When did you start showing your art? What are the differences and similarities between doing a gallery show and playing a concert? I did my first show in NYC at Michael Imperioli's studio/gallery/theater about five or six years ago. It was a blast. They all are. I've only done about five or six shows. To me, it's like playing a concert without actually ever having to come out of the dressing room. In other words, it's like a pre-show party.
What's your process for doing a collage, technically speaking? Do you still make the pieces using physical cutting and pasting, or do you work on a computer these days? How long does it usually take? I work exclusively with found, printed material. I don't Photoshop. I like original sources, preferably very old. Early 1900s to 1970s. I like the differences in the photography and use of color techniques. I only use portions of art that is art for hire, nothing someone might consider a work of serious art or sign his or her name to. A collage can take anywhere from 30 minutes to a few days. Sometimes longer.
You're famous for being prolific. How many pieces have you done, and how many do you show? I imagine I've done 600 or 700 pieces. At one of my own shows, I typically show about 30 or 35 framed pieces, and then I have a portfolio of non-framed pieces.
Do you have any philosophy about your artwork? If art were a means of emotional expression, what would you like to say? Making art is addictive. It beats boredom better than anything else and gives one a feeling of accomplishment. When I come up with something that I consider to be really good, it puts me in a very positive mood for the rest of the day.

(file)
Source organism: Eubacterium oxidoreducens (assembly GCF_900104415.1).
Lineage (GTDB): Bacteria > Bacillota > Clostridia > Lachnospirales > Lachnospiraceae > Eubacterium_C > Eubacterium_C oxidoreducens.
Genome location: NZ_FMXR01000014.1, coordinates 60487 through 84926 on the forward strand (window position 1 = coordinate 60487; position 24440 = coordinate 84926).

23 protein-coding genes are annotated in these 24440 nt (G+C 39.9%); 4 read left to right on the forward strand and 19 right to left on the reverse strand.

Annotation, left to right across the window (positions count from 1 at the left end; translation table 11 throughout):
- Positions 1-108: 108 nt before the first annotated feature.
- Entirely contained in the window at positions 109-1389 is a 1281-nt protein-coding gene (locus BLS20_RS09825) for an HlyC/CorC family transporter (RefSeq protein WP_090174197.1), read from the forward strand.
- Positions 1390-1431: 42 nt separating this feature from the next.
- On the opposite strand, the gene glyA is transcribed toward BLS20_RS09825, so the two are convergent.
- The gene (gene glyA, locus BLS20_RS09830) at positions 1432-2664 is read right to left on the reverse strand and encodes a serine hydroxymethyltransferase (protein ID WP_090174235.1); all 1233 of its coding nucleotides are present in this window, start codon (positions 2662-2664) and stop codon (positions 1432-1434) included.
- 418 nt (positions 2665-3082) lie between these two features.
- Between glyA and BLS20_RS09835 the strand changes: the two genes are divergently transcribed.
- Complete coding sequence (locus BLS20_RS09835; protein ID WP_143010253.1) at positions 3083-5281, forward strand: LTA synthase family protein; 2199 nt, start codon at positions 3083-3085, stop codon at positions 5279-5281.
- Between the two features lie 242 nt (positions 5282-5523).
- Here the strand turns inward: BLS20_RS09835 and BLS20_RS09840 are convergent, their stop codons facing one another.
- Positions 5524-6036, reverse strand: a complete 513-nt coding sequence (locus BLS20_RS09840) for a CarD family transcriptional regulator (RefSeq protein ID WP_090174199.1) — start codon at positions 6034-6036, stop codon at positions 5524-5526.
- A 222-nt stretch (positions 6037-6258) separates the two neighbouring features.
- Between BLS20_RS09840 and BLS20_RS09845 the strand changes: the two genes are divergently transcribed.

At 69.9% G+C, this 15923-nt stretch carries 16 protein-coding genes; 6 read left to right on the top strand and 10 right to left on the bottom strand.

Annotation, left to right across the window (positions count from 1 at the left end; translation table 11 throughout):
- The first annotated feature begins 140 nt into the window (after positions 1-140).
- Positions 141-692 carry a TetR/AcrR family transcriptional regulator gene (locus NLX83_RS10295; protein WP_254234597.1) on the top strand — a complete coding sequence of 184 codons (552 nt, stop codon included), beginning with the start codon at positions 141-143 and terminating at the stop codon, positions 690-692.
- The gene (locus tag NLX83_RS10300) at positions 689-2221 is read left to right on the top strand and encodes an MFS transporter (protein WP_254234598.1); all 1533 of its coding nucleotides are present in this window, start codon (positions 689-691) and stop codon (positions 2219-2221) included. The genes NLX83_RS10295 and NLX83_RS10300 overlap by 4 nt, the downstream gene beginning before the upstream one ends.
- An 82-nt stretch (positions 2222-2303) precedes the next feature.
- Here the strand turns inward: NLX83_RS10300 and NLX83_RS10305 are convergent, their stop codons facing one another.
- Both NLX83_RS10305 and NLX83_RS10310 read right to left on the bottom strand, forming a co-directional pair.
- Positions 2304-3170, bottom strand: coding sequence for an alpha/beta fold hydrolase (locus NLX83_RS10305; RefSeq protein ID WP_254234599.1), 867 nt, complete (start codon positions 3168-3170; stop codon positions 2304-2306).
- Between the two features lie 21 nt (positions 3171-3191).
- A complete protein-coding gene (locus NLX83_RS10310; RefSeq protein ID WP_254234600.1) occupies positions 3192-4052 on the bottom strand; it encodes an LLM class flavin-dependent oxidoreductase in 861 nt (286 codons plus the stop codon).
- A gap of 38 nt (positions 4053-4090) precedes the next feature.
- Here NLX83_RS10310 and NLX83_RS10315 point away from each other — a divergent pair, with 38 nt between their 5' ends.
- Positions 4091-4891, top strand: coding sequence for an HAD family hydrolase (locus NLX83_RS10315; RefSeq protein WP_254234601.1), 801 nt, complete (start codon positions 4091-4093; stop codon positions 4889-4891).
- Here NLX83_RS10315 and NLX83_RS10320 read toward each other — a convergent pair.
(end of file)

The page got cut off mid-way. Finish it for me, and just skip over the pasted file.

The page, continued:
How many shows have you done, and do you have any others in the works? Is this a good sideline for you? Or rather than looking at it as a sideline, do you see the art as being equal with your music? I've done about half a dozen shows. I consider my collages and music to be equal. Both are part of the same process, although my music reaches a lot more people. Those people may not be completely aware that I also make a living at visual art. But that being said, I'm sure they're probably pretty amused by some of the covers.
Which pieces are your favorites, and why? Without going into detail or description, my favorites are the ones that have depth and composition. Ones that almost look like an actual painting or photograph. For example, One Planet (Fully Stocked) or The Astral City Slicker (the cover for Mag Earwhig).
If you like this story, consider signing up for our email newsletters.
SHOW ME HOW
You have successfully signed up for your selected newsletter(s) - please keep an eye on your mailbox, we're movin' in!
As a musician, you've collaborated with a lot of different people. Are there any artists you'd like to collaborate with, or do you see art as more of an individual process? It's more individual, I think, but I have talked with Toby Sprout, guitarist in Guided by Voices, who does amazing photo-realism painting, and writes and illustrates children's books, about a possible collaboration at some capacity.
And just in passing, do you have any new musical projects in the works? Will you be touring anytime soon, with Guided by Voices or otherwise? Guided by Voices just released an album called Motivation Jumpsuit. We have another album called Cool Planet coming out in May, and then we're gonna tour the U.S. to support those records (including a date in June at Crescent Ballroom). I finished a side project where I clumsily play every instrument, called Teenage Guitar, which will be out in August. A Circus Devils album with Todd and Tim Tobias comes out in October, and I'm writing songs for a solo album.
"Chimerical," curated by Perihelion Arts, opens with a reception from 6 to 9 p.m. Friday, April 18, at Modified Arts and features work from Guided by Voices' Robert Pollard, Matt Dickson, and Annette Hassell. The show remains on view through May 10. See www.robertpollardart.com or www.modifiedarts.org for more information.